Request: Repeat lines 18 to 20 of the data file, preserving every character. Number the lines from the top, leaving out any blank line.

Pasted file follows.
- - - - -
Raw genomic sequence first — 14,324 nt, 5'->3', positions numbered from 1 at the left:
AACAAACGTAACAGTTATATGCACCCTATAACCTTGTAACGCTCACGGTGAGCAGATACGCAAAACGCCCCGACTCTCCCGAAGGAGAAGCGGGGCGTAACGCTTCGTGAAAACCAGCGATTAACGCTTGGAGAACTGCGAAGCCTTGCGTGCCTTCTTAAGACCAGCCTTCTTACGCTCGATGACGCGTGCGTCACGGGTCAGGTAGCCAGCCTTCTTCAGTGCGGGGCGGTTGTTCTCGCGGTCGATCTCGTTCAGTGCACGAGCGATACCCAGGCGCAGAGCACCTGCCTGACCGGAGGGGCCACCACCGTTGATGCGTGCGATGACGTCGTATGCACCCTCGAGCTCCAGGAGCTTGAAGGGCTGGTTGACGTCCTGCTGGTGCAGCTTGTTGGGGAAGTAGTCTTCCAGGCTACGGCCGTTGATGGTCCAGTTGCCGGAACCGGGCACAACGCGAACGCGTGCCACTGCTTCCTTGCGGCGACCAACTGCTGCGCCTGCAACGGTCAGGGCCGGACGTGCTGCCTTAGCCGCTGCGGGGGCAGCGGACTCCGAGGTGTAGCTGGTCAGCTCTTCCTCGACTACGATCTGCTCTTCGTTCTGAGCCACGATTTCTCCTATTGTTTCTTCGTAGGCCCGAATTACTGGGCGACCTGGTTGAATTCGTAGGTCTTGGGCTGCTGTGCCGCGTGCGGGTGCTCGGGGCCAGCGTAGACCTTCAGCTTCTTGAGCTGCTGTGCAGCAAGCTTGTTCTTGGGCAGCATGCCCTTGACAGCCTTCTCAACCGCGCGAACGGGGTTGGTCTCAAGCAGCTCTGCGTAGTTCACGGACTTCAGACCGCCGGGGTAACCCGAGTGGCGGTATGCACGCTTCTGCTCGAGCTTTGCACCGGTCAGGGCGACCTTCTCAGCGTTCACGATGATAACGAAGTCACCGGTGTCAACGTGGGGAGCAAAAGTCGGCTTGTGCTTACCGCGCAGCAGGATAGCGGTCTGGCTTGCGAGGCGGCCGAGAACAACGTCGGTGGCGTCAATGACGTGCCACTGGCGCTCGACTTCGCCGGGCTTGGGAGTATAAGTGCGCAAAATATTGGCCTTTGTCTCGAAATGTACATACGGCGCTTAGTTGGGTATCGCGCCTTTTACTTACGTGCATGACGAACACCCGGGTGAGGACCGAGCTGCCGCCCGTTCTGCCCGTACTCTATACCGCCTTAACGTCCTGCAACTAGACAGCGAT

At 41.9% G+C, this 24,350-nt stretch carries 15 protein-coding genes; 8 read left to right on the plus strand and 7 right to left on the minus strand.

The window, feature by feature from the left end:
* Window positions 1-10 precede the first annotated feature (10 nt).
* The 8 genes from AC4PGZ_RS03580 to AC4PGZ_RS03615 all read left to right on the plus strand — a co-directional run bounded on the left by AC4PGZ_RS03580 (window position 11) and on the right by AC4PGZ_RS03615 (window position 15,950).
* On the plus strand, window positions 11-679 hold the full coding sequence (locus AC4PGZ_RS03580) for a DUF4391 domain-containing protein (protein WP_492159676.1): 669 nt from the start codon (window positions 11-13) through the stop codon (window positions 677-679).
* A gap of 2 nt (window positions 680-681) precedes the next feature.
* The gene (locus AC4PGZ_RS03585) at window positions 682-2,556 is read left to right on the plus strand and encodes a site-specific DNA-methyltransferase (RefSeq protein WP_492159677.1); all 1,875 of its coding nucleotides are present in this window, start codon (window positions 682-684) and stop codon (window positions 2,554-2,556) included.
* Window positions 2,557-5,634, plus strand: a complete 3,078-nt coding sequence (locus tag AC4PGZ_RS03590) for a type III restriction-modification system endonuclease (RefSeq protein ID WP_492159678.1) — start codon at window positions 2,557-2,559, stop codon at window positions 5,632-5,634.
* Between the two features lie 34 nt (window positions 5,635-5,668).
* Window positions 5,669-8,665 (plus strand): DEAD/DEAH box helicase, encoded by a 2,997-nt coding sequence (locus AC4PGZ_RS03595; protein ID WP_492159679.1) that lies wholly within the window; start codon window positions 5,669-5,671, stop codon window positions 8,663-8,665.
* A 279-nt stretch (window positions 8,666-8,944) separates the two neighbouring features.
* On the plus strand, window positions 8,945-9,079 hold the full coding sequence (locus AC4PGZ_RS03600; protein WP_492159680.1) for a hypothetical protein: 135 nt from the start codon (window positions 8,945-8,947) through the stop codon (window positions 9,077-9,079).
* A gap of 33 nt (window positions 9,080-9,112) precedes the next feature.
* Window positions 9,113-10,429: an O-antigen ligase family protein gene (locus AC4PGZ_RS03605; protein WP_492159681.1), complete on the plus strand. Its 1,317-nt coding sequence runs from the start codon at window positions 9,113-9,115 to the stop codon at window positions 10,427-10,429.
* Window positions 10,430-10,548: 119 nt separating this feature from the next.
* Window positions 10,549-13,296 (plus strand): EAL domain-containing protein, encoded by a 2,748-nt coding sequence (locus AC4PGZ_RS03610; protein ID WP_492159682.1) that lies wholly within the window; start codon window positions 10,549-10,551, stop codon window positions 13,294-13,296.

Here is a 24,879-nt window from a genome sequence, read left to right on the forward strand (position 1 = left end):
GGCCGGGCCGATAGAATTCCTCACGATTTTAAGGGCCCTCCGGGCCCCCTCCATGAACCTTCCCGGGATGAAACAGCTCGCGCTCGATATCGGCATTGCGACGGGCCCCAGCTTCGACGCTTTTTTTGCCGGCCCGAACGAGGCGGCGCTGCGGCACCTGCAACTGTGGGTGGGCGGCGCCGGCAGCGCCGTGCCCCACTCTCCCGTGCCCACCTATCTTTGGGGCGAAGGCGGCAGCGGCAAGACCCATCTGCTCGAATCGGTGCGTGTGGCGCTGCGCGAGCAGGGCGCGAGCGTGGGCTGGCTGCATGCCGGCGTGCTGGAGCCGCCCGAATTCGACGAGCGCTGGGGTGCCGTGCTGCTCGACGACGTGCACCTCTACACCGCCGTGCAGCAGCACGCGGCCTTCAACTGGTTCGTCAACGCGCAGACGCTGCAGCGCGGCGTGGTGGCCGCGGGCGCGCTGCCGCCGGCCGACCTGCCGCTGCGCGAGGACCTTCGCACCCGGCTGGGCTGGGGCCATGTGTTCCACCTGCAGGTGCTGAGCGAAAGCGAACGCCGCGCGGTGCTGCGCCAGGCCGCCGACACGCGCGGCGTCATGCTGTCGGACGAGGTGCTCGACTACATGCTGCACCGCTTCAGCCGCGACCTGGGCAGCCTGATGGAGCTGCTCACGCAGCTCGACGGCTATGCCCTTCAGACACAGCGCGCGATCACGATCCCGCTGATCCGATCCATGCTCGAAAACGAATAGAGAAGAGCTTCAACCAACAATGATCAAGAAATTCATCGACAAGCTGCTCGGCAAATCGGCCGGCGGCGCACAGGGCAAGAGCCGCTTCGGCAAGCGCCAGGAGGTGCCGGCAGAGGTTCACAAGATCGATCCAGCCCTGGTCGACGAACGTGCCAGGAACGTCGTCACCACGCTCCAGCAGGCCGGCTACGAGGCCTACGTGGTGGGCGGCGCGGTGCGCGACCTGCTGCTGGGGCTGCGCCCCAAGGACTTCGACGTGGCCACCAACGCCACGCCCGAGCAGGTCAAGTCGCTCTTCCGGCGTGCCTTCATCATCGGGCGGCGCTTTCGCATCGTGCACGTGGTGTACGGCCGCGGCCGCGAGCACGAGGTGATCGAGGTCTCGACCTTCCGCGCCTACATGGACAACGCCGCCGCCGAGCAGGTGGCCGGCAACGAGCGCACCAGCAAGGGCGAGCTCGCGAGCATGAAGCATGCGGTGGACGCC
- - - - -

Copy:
* Window positions 10,549-13,296 (plus strand): EAL domain-containing protein, encoded by a 2,748-nt coding sequence (locus AC4PGZ_RS03610; protein ID WP_492159682.1) that lies wholly within the window; start codon window positions 10,549-10,551, stop codon window positions 13,294-13,296.

Here is a 24,879-nt window from a genome sequence, read left to right on the forward strand (position 1 = left end):
GGCCGGGCCGATAGAATTCCTCACGATTTTAAGGGCCCTCCGGGCCCCCTCCATGAACCTTCCCGGGATGAAACAGCTCGCGCTCGATATCGGCATTGCGACGGGCCCCAGCTTCGACGCTTTTTTTGCCGGCCCGAACGAGGCGGCGCTGCGGCACCTGCAACTGTGGGTGGGCGGCGCCGGCAGCGCCGTGCCCCACTCTCCCGTGCCCACCTATCTTTGGGGCGAAGGCGGCAGCGGCAAGACCCATCTGCTCGAATCGGTGCGTGTGGCGCTGCGCGAGCAGGGCGCGAGCGTGGGCTGGCTGCATGCCGGCGTGCTGGAGCCGCCCGAATTCGACGAGCGCTGGGGTGCCGTGCTGCTCGACGACGTGCACCTCTACACCGCCGTGCAGCAGCACGCGGCCTTCAACTGGTTCGTCAACGCGCAGACGCTGCAGCGCGGCGTGGTGGCCGCGGGCGCGCTGCCGCCGGCCGACCTGCCGCTGCGCGAGGACCTTCGCACCCGGCTGGGCTGGGGCCATGTGTTCCACCTGCAGGTGCTGAGCGAAAGCGAACGCCGCGCGGTGCTGCGCCAGGCCGCCGACACGCGCGGCGTCATGCTGTCGGACGAGGTGCTCGACTACATGCTGCACCGCTTCAGCCGCGACCTGGGCAGCCTGATGGAGCTGCTCACGCAGCTCGACGGCTATGCCCTTCAGACACAGCGCGCGATCACGATCCCGCTGATCCGATCCATGCTCGAAAACGAATAGAGAAGAGCTTCAACCAACAATGATCAAGAAATTCATCGACAAGCTGCTCGGCAAATCGGCCGGCGGCGCACAGGGCAAGAGCCGCTTCGGCAAGCGCCAGGAGGTGCCGGCAGAGGTTCACAAGATCGATCCAGCCCTGGTCGACGAACGTGCCAGGAACGTCGTCACCACGCTCCAGCAGGCCGGCTACGAGGCCTACGTGGTGGGCGGCGCGGTGCGCGACCTGCTGCTGGGGCTGCGCCCCAAGGACTTCGACGTGGCCACCAACGCCACGCCCGAGCAGGTCAAGTCGCTCTTCCGGCGTGCCTTCATCATCGGGCGGCGCTTTCGCATCGTGCACGTGGTGTACGGCCGCGGCCGCGAGCACGAGGTGATCGAGGTCTCGACCTTCCGCGCCTACATGGACAACGCCGCCGCCGAGCAGGTGGCCGGCAACGAGCGCACCAGCAAGGGCGAGCTCGCGAGCATGAAGCATGCGGTGGACGCC